The American Society of Employers has released its annual salary budget survey findings, which included participation by 225 manufacturing, trades, and service organizations from across Michigan.
“Given improvements in the economy, notably the job growth, we might have expected to see more significant increases to budgeted salary increases,” says Mary E. Corrado. ASE’s president and CEO. “However, employers remain conservative in their approach to pay administration and have shifted to other cash and non-cash incentives to reward performance. This trend is likely to continue based on data collected in ASE’s Quarterly Economic and Employment Survey which also points to some softening in the economic outlook in the near-term.”
The survey also illustrates the majority of merit dollars granted are going to the employer’s top performers, but 61 percent of organizations are opting to spread their 3 percent merit budget pools across all of their employees instead of focusing on their top performers. By giving potential underserved money to low performers, money is taken away from top performers, putting them at an increased risk of leaving.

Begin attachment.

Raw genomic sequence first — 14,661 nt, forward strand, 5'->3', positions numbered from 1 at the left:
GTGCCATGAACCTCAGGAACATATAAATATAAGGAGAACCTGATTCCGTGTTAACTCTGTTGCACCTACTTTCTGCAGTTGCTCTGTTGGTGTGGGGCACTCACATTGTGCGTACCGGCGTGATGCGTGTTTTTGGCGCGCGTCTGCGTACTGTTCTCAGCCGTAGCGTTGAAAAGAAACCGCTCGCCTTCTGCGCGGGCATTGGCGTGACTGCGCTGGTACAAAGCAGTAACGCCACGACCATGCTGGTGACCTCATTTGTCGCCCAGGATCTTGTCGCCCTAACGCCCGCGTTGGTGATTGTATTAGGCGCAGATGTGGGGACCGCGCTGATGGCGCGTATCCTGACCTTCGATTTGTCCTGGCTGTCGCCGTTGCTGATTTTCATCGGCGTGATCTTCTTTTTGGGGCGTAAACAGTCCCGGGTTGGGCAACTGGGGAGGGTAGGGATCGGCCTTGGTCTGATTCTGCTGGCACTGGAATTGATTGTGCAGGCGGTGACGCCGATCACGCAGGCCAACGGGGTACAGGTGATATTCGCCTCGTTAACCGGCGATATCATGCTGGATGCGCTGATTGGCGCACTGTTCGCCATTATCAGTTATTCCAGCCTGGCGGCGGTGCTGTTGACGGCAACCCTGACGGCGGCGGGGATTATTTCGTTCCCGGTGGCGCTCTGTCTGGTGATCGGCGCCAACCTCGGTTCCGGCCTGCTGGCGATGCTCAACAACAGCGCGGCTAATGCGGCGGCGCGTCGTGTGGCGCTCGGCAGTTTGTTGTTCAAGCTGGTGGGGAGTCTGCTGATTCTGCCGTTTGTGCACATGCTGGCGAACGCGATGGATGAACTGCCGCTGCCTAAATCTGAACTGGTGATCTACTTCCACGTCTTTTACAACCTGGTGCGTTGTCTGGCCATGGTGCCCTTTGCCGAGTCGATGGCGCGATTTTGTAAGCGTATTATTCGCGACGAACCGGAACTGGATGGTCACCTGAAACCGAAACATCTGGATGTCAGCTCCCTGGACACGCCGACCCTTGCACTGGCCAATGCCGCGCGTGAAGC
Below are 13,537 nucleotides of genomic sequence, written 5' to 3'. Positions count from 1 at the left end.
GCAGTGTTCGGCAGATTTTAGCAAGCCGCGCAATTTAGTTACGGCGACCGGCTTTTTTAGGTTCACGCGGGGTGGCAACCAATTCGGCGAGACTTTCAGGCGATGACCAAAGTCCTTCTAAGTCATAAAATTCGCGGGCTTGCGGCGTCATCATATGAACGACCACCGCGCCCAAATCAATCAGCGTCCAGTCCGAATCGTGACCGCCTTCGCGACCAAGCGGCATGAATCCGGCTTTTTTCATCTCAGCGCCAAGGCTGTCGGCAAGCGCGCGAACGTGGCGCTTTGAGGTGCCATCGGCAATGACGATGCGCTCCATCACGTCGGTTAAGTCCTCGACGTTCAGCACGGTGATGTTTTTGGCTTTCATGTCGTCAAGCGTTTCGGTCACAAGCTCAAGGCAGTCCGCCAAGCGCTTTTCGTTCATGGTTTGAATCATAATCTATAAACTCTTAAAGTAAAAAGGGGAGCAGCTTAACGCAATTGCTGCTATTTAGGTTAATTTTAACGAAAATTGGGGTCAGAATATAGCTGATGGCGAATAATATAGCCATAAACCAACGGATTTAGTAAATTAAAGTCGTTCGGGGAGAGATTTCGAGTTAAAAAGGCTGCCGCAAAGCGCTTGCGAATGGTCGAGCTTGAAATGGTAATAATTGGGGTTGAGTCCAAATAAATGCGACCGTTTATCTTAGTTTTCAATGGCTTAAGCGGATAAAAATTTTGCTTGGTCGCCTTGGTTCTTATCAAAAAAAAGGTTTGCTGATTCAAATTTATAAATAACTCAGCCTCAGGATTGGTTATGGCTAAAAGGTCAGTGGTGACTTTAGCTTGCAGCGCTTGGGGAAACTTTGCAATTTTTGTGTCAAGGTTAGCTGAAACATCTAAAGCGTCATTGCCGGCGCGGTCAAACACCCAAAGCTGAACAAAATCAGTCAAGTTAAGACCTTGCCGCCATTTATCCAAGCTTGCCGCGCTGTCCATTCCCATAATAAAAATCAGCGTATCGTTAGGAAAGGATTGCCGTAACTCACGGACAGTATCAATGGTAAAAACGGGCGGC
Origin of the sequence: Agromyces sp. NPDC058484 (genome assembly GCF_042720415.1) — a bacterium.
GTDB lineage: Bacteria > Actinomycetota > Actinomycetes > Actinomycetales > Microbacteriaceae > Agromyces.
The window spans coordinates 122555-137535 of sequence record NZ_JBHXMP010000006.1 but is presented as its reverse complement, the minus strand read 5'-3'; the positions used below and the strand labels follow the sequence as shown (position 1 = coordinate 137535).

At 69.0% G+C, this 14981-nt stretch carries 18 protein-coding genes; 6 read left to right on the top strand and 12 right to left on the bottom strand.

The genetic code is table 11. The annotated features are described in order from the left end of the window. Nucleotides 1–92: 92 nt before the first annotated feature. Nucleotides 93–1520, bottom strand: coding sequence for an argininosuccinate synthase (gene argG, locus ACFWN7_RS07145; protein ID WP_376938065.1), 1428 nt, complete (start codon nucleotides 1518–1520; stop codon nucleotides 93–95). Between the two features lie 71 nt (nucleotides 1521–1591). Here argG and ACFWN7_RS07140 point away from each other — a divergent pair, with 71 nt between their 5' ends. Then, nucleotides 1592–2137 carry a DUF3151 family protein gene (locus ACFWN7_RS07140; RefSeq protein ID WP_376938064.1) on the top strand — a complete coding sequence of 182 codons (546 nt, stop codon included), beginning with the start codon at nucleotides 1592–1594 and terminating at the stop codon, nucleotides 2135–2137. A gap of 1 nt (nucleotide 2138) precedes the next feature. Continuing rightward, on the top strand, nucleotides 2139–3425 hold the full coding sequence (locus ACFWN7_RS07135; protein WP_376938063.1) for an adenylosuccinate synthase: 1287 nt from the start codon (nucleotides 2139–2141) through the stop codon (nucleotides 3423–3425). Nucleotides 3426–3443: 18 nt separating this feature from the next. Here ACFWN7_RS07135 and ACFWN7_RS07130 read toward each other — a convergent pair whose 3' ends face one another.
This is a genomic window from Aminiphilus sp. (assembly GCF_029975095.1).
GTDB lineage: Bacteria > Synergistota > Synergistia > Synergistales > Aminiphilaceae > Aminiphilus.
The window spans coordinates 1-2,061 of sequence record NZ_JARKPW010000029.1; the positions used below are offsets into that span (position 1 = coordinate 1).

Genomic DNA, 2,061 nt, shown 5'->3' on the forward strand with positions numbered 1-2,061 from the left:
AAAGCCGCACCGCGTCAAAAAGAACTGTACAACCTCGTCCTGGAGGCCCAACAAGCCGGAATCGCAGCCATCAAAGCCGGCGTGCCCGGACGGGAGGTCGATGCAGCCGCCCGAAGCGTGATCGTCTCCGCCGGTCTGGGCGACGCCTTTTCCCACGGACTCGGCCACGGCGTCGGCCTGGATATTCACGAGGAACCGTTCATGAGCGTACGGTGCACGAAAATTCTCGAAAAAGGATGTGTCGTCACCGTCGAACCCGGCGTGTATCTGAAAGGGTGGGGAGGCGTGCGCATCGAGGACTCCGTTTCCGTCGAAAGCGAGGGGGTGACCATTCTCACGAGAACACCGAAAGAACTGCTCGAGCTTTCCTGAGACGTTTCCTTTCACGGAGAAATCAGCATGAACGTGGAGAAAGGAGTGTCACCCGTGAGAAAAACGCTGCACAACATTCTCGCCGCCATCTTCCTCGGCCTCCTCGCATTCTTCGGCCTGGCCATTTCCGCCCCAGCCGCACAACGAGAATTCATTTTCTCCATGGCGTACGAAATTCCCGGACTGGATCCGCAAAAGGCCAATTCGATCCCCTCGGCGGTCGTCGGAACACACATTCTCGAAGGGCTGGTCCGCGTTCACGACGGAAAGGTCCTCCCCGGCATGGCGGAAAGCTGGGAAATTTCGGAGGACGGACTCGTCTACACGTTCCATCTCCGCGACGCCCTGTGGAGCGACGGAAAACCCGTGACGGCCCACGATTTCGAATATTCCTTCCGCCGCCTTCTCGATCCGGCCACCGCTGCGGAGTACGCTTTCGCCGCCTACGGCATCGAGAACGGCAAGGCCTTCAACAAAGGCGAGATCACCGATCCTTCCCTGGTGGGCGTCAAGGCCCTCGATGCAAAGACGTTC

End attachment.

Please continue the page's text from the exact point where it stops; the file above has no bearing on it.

Wage freezes also continue to remain low, with 6 percent of employers surveyed experiencing a wage or salary freeze at some point in 2017. Similarly, 6 percent of employers surveyed anticipate a wage or salary freeze at some point next year.
The report also shows that employers continue to rely on variable pay programs to reward performance, with 84 percent of employers offering variable pay to at least one employee group. The average expected annual bonus payout, as a percent of salary, in 2018 remains steady at approximately 5 percent for nonexempt hourly nonunion and nonexempt salaried employees, 10 percent for exempt salaried employees, and 31 percent for officers and executives.
To obtain a copy of ASE’s salary budget Survey, contact ASE’s compensation and benefits surveys department at email@example.com or 248.223.8051. This survey is available free of charge to ASE members, and for $525 to non-members.